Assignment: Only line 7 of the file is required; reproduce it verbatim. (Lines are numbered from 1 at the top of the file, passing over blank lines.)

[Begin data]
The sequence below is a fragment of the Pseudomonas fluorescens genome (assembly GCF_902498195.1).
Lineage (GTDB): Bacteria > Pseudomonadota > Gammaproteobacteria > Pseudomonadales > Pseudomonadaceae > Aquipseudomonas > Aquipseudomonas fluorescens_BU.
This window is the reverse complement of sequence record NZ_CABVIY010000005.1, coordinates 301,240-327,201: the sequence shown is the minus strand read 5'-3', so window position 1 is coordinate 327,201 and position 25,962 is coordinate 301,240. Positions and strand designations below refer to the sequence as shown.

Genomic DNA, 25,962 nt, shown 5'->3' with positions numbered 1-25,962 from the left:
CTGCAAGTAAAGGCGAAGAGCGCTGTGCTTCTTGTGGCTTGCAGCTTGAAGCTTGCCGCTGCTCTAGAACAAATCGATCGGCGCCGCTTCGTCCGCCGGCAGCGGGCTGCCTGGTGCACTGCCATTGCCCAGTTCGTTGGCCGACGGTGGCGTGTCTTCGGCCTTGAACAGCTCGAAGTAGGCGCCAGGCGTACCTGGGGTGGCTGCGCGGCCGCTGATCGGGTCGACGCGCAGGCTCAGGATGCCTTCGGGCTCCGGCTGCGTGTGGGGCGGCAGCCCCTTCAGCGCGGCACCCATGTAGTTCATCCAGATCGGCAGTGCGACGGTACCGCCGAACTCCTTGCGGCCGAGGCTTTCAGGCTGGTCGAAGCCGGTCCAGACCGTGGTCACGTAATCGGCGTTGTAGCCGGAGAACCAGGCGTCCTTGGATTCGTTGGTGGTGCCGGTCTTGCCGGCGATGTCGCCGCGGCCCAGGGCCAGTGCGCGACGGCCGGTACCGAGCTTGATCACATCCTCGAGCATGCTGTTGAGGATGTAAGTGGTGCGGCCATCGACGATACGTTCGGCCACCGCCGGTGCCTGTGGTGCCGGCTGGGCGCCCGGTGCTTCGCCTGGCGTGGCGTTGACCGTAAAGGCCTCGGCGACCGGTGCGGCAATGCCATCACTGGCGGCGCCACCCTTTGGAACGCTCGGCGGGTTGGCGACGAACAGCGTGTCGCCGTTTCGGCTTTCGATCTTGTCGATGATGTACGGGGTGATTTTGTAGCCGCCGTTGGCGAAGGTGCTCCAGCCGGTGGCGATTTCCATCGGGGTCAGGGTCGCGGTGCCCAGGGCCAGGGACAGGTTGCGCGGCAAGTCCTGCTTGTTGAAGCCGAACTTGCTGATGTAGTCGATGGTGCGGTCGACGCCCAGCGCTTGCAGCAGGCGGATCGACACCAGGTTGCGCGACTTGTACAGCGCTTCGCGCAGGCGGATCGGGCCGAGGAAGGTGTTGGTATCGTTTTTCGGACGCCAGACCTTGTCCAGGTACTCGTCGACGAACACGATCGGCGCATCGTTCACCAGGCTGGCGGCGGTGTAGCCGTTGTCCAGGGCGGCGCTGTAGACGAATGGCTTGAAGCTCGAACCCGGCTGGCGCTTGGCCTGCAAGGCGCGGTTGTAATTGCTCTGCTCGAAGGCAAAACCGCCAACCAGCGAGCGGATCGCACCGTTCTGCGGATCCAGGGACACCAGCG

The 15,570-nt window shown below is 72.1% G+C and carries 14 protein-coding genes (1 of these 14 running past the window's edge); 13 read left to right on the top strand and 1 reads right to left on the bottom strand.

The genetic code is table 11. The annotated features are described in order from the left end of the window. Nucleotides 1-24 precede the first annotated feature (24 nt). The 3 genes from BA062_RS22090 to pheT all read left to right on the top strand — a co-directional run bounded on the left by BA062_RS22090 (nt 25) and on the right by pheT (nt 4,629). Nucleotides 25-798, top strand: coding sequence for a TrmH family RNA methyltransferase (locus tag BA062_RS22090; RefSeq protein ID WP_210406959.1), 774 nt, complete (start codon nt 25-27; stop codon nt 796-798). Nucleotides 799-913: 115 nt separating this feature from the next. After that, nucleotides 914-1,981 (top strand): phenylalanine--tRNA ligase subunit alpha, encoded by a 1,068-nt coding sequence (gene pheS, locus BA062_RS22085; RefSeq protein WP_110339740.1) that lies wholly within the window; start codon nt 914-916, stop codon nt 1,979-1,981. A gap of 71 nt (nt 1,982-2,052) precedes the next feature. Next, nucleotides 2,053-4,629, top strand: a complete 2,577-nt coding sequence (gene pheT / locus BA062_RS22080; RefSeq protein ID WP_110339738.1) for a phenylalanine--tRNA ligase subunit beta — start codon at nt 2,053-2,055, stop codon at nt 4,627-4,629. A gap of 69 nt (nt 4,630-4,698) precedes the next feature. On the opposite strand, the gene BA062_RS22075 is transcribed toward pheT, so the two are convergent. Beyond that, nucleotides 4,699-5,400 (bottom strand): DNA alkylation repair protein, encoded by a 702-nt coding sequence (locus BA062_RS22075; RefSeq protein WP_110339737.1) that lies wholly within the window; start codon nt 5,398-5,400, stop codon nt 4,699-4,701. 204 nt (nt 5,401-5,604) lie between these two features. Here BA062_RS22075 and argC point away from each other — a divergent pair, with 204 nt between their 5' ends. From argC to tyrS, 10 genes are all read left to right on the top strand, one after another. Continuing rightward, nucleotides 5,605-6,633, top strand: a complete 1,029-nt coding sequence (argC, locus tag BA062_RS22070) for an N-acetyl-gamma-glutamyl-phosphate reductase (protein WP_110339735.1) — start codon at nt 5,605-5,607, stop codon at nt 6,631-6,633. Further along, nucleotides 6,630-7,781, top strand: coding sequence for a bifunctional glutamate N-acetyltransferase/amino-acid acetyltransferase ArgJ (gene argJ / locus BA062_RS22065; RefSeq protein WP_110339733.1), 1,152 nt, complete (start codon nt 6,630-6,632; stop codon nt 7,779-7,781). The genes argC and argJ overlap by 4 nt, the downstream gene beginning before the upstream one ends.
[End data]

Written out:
The genetic code is table 11. The annotated features are described in order from the left end of the window. Nucleotides 1-24 precede the first annotated feature (24 nt). The 3 genes from BA062_RS22090 to pheT all read left to right on the top strand — a co-directional run bounded on the left by BA062_RS22090 (nt 25) and on the right by pheT (nt 4,629). Nucleotides 25-798, top strand: coding sequence for a TrmH family RNA methyltransferase (locus tag BA062_RS22090; RefSeq protein ID WP_210406959.1), 774 nt, complete (start codon nt 25-27; stop codon nt 796-798). Nucleotides 799-913: 115 nt separating this feature from the next. After that, nucleotides 914-1,981 (top strand): phenylalanine--tRNA ligase subunit alpha, encoded by a 1,068-nt coding sequence (gene pheS, locus BA062_RS22085; RefSeq protein WP_110339740.1) that lies wholly within the window; start codon nt 914-916, stop codon nt 1,979-1,981. A gap of 71 nt (nt 1,982-2,052) precedes the next feature. Next, nucleotides 2,053-4,629, top strand: a complete 2,577-nt coding sequence (gene pheT / locus BA062_RS22080; RefSeq protein ID WP_110339738.1) for a phenylalanine--tRNA ligase subunit beta — start codon at nt 2,053-2,055, stop codon at nt 4,627-4,629. A gap of 69 nt (nt 4,630-4,698) precedes the next feature. On the opposite strand, the gene BA062_RS22075 is transcribed toward pheT, so the two are convergent. Beyond that, nucleotides 4,699-5,400 (bottom strand): DNA alkylation repair protein, encoded by a 702-nt coding sequence (locus BA062_RS22075; RefSeq protein WP_110339737.1) that lies wholly within the window; start codon nt 5,398-5,400, stop codon nt 4,699-4,701. 204 nt (nt 5,401-5,604) lie between these two features. Here BA062_RS22075 and argC point away from each other — a divergent pair, with 204 nt between their 5' ends. From argC to tyrS, 10 genes are all read left to right on the top strand, one after another. Continuing rightward, nucleotides 5,605-6,633, top strand: a complete 1,029-nt coding sequence (argC, locus tag BA062_RS22070) for an N-acetyl-gamma-glutamyl-phosphate reductase (protein WP_110339735.1) — start codon at nt 5,605-5,607, stop codon at nt 6,631-6,633. Further along, nucleotides 6,630-7,781, top strand: coding sequence for a bifunctional glutamate N-acetyltransferase/amino-acid acetyltransferase ArgJ (gene argJ / locus BA062_RS22065; RefSeq protein WP_110339733.1), 1,152 nt, complete (start codon nt 6,630-6,632; stop codon nt 7,779-7,781). The genes argC and argJ overlap by 4 nt, the downstream gene beginning before the upstream one ends.